Thomas D. Beamish
Office Hours for Winter 2014 :
- M 2:00-4:00 PM
- Ph.D., University of California, Santa Barbara
- M.A., University of California, Santa Barbara
- Environment, Hazards, Risks
- Social and Community Movements
- Organizations, Institutions, and Economy
- Science, Technology, and Innovation Studies
Throughout my career I have focused on the collective construction of rationality and how group or situated memberships shape interpretation, expectations, and preferences in ways that result in profound social and material consequences. “Memberships”—reflected in the places people live, the formal and informal groups and organizations that people belong to, and the social categories and identities people are given or with which they self-identify—always involve the intersection of institutions, organizations, and interpretive work that gives rise to distinctive “collective rationalities.” As an environmental and economic sociologist, and as a sociologist of risk, my research on such collective rationalities has generated several major research projects: social and organizational responses to an oil spill disaster; community movements and civic political response to risk and risky developments; organizational and institutional aspects (and impediments) associated with “green” innovation(s); and metropolitan level governance, urban growth, and climate change response and adaptation(s).
Community at Risk? Biodefense and the Collective Search for Security. Stanford University Press: Palo Alto, California. (Forthcoming, Spring 2015) see http://www.sup.org/books/title/?id=22571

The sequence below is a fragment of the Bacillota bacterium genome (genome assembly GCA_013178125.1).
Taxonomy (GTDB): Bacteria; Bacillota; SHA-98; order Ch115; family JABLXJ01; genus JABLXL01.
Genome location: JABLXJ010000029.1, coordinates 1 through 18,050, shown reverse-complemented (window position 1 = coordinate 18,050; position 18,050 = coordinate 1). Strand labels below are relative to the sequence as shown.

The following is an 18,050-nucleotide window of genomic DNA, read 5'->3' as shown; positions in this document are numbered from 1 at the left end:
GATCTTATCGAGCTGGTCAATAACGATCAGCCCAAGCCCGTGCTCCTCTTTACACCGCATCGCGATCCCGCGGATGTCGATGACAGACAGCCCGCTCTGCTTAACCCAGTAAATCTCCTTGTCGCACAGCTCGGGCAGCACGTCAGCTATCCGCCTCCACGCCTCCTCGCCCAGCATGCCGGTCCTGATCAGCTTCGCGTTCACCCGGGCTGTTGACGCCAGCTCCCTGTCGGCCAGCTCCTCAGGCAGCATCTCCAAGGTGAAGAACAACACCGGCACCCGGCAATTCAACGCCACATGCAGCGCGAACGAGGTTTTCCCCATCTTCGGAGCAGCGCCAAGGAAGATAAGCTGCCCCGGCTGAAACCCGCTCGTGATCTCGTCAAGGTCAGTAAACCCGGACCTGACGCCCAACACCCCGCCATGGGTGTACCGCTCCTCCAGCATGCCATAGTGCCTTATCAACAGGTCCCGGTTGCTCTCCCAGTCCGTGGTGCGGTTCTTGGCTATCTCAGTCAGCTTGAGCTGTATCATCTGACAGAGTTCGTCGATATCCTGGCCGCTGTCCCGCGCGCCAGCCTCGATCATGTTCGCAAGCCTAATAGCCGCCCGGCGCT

"Blueprinting for Climate Change? When Promise of Regional Transportation and Land Use Planning Outruns Performance Outcomes." (w/ Deb Niemeier and Ryken Grattet) Submitted to Environment & Planning C: Government & Policy. (Forthcoming, Winter 2015)
“Institutionalization: Social Heuristics, Economic Decisions, and Innovation Adoption.” (w/ Nicole W. Biggart). In Institutions and Ideals: Phillip Selznick’s Lasting Legacy for Organizational Scholarship. Matthew S. Kraatz (ed.). Research in the Sociology of Organizations. Vol. 44, Emerald Group Publishing Limited. (Forthcoming, Winter 2015).
“The Role of Social Heuristics in Project Centered Production Networks: Insights from the Commercial Construction Industry.” (w/ Nicole W. Biggart) Engineering Project Organization Journal. (2011) Vol. 1, Issue 4.
"Mesoeconomics: Business Cycles, Entrepreneurship, and Economic Crisis in Commercial Building Markets." (w/ Nicole W. Biggart) in Markets on Trial: The Economic Sociology of the U.S. Financial Crisis. Research in Sociology of Organizations, Edited by Michael Lounsbury and Paul Hirsch. Bingley, UK: Emerald Group Publishing. (Forthcoming 2010)
“Alliance-Building Across Social Movements: Bridging Difference in a Peace and Justice Coalition.” (w/ Amy Luebbers) Social Problems. (forthcoming) November, Volume 56, Number 4.
"Economic Sociology in the Next Decade and Beyond.” American Behavioral Scientist. (2007) Vol. 50, No. 8, 993-1014.
“The Economic Sociology of Conventions: Habit, Custom, Practice and Routine in Market Order." (w/ Nicole W. Biggart) Annual Review of Sociology. (2003) 29:443–64.
Silent Spill: The Organization of Industrial Crisis. (2002) Cambridge, MA: MIT Press. (Series title: Urban and Industrial Environments.)
“Who Supports the Troops? Vietnam, the Gulf War and the Making of Collective Memory.” (w/ Harvey Molotch and Richard Flacks) Social Problems. (1995) Vol. 42, No. 3. August: 344-360.